So in the end what does the transfiguration of Jesus offer us today?  
How does this event in Jesus’ life help us?  
Does it have anything to say to us in 2017?

When we come here to worship, we come into God’s presence and the divine is revealed to us. We have our own transfiguration experience. We hear again the Good News of salvation, sins forgiven, the call to discipleship, the promise of eternal life.  In some way, every time we hear God’s Word, celebrate the sacraments, the veil is torn away, and for a moment, we see the glory of the Lord, his will for our lives and our place in his family. 

We celebrate Holy Communion with angels, archangels and all the company of heaven; what a glorious moment.  We gather around the throne of the Lamb and are renewed, revived, strengthened, encouraged and given new hope to face the troubles that confront us in the dark valleys of the week ahead.

When we are burdened with everything that happens in our lives, we are given a glimpse of the One who invites us to load all our burdens and worries on to him – his power is far greater than any problem that we think is insurmountable. He says to us in our particular need, “Don’t be afraid, for I am with you. Do not be dismayed, for I am your God. I will strengthen you. I will help you. I will uphold you with my victorious right hand.” (Isaiah 41:10 NLT).  Hearing words of the Scriptures like that, lifts the gloom that is clouding our lives and assures us of strength that is beyond our strength to cope.  It enables us to deal with troubles that baffle us. We see Jesus’ shining face smiling at us and the Father’s arm embracing us as we remember that we are his children as he says to us, “You are my own dearly loved son or daughter”.

The transfiguration of Jesus reminds us that when we are in the nitty gritty of working for God’s kingdom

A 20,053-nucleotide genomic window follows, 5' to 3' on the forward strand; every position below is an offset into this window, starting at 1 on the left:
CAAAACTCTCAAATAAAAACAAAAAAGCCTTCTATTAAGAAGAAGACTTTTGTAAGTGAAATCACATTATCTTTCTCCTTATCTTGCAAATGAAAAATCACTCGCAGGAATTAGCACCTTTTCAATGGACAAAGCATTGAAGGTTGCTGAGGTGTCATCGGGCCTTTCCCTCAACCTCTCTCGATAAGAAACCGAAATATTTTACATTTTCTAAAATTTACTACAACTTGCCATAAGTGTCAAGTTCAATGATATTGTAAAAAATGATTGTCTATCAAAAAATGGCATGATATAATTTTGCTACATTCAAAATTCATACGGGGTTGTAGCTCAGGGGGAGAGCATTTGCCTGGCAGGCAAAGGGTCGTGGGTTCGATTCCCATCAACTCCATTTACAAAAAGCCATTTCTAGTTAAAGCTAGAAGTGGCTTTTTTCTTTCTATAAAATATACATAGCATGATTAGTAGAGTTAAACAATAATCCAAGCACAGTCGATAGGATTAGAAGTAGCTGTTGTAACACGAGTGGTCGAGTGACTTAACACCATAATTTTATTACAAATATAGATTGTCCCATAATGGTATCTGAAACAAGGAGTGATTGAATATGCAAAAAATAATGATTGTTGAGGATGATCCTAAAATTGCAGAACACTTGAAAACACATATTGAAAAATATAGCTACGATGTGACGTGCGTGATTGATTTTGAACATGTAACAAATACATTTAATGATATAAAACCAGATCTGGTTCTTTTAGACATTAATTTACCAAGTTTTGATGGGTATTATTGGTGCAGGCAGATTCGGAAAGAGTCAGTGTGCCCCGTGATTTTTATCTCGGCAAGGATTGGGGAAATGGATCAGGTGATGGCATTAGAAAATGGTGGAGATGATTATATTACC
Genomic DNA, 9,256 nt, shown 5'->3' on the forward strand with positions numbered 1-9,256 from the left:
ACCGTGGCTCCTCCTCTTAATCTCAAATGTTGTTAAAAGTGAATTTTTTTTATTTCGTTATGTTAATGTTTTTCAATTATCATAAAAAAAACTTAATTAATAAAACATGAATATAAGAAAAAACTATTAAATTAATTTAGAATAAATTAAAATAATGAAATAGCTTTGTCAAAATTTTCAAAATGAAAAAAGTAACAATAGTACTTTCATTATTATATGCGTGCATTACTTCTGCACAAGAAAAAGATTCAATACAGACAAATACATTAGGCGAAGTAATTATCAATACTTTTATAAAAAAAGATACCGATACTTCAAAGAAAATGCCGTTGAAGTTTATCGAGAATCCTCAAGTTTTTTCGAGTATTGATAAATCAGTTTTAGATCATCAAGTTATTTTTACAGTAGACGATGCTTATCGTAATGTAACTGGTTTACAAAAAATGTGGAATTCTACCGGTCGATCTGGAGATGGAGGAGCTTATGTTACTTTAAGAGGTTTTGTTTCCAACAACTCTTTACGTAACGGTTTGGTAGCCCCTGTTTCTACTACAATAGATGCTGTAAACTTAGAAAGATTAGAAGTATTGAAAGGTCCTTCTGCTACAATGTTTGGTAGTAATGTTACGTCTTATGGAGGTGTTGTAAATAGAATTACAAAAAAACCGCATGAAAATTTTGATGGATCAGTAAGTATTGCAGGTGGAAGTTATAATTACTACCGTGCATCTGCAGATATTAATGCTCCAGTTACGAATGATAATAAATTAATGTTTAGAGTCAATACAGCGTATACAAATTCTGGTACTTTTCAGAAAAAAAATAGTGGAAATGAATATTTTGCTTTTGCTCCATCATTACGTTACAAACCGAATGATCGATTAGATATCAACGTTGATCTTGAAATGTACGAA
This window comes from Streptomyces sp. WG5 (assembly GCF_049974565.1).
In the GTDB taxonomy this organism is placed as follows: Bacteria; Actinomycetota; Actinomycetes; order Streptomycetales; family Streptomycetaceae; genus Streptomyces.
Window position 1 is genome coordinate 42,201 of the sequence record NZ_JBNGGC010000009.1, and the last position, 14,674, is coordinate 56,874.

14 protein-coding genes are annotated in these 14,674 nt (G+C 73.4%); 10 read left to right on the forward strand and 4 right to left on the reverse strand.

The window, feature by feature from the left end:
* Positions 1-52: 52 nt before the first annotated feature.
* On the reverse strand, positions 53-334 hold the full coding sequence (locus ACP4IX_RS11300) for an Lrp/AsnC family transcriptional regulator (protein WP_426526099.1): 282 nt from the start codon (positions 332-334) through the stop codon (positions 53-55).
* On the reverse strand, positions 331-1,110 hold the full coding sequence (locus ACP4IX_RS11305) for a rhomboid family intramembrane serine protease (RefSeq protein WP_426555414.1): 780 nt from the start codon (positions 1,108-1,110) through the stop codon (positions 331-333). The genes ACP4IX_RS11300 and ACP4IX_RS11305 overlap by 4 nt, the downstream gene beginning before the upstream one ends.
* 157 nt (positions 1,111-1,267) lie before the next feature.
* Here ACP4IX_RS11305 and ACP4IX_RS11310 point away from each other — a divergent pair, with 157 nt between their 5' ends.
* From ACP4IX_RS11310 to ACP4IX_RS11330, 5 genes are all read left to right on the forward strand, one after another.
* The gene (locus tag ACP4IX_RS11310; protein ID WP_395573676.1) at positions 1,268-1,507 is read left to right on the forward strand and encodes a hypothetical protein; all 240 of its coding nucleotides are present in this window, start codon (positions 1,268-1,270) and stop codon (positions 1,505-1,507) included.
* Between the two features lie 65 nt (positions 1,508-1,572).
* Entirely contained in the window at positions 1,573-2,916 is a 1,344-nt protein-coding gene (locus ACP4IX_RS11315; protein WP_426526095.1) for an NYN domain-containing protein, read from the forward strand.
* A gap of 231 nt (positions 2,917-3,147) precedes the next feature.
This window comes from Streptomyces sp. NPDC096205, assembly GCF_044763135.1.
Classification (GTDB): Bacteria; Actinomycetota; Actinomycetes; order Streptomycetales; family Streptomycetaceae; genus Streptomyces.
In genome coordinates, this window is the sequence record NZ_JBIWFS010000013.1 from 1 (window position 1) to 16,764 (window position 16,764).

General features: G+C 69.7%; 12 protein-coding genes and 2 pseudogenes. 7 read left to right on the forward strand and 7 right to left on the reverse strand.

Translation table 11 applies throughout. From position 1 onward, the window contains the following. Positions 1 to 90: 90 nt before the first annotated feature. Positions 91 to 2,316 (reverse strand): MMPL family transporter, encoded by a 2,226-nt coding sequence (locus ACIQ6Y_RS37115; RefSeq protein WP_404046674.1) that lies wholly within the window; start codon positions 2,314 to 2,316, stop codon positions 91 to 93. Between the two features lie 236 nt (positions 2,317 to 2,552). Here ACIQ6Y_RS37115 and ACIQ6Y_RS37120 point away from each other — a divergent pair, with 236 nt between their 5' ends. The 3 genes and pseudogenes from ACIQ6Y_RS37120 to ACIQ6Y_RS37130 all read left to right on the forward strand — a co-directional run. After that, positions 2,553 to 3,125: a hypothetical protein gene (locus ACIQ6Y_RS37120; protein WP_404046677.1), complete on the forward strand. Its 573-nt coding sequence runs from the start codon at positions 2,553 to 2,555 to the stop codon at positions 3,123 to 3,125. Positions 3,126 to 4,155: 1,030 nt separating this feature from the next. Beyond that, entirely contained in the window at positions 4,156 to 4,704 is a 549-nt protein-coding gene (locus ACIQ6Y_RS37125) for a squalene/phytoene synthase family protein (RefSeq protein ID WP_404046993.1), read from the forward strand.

when being disciples means making choices that go against the way rest of the world thinks and behaves; 
when loving and caring and being kind is hard work; 
when forgiving and being reconciled with those who hate us goes against everything within us;
when sacrificing for others is considered stupid in this self-centred world;
when others challenge our faith and question God’s part in this crazy and cruel world and we begin to question our own beliefs,
it is just then as we go down the tough road of discipleship that we hear again Jesus’ encouraging words,
 “You are my own dearly loved child who gives me great joy.  Don’t be afraid.  I will be with you.”

When you walk out the doors of this church this morning, nothing very much has changed in our world.  It will be an ordinary, perhaps somewhat uninteresting, February day out there, down there, in the valley, with nothing visibly different from when you came in.

But you will be different. You have been in God’s presence. You have seen the brilliance of your Saviour’s face and his love for you.  You will be different because you have been encouraged and been given hope.  You have heard the word that keeps you going until your next mountain top experience, “This is my Son, whom I have chosen; listen to him.  You are my dearly loved son or daughter.  I will walk with you through the dark and scary places of this world into the brilliant sunshine of eternity”.

And that leads me to finish where I began.  Remember the cello player who used his gift of music to give hope and encouragement to the terrified and grieving people of Sarajevo.  God has given each of us a variety of gifts.  Think about this!  How can we use the gifts God has given us to bring encouragement and hope to others? 
The cellist of Sarajevo certainly stepped out of his comfort zone to give that encouragement.  How can we be more willing and bolder in sharing the love of Christ?

© Pastor Vince Gerhardy